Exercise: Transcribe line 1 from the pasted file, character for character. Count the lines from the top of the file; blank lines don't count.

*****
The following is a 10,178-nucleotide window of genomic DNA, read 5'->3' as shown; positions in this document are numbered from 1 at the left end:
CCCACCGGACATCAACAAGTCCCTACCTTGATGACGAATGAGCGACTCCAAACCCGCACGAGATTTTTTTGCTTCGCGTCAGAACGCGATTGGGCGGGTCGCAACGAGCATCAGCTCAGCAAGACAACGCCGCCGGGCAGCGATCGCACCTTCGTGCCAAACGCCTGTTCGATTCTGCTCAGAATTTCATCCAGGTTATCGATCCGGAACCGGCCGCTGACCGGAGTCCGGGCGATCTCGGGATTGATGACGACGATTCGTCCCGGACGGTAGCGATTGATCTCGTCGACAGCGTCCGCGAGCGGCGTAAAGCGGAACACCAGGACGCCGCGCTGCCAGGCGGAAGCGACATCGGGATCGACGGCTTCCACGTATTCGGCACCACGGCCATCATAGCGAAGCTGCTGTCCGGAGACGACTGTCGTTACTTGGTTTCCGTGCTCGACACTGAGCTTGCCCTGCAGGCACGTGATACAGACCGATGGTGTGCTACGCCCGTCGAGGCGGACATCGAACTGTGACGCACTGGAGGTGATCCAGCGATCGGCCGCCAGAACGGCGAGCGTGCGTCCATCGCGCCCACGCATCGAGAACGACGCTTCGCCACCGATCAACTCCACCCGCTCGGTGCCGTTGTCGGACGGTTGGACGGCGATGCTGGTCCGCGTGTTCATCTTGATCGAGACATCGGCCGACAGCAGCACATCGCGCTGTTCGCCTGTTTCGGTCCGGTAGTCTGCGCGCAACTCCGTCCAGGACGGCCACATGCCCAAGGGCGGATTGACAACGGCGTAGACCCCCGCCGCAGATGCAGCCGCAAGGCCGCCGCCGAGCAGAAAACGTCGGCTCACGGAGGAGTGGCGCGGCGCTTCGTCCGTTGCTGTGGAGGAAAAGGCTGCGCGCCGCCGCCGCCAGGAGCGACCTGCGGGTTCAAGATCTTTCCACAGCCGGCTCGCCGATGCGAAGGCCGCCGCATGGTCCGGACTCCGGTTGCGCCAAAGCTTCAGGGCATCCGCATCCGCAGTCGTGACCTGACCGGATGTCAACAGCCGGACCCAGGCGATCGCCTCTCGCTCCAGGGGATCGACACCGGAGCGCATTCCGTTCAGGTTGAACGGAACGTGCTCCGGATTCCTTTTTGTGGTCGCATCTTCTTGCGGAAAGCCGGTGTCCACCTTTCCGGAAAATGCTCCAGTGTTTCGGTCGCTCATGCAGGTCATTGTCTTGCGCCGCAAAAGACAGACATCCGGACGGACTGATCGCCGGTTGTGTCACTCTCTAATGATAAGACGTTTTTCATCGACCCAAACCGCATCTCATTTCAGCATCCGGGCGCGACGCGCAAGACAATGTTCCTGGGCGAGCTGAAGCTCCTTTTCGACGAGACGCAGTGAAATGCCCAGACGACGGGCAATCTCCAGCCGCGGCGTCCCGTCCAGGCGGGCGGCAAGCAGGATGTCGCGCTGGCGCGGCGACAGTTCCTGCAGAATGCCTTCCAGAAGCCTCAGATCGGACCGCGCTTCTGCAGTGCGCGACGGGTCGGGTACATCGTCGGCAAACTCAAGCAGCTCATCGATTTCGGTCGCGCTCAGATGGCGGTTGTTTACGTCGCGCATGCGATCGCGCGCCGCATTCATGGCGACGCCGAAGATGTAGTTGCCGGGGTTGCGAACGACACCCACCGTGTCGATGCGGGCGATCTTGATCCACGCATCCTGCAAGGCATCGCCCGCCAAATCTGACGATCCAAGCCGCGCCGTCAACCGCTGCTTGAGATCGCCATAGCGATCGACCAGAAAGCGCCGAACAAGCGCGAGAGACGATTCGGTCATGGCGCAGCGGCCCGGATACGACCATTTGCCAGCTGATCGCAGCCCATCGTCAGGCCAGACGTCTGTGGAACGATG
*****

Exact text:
The following is a 10,178-nucleotide window of genomic DNA, read 5'->3' as shown; positions in this document are numbered from 1 at the left end: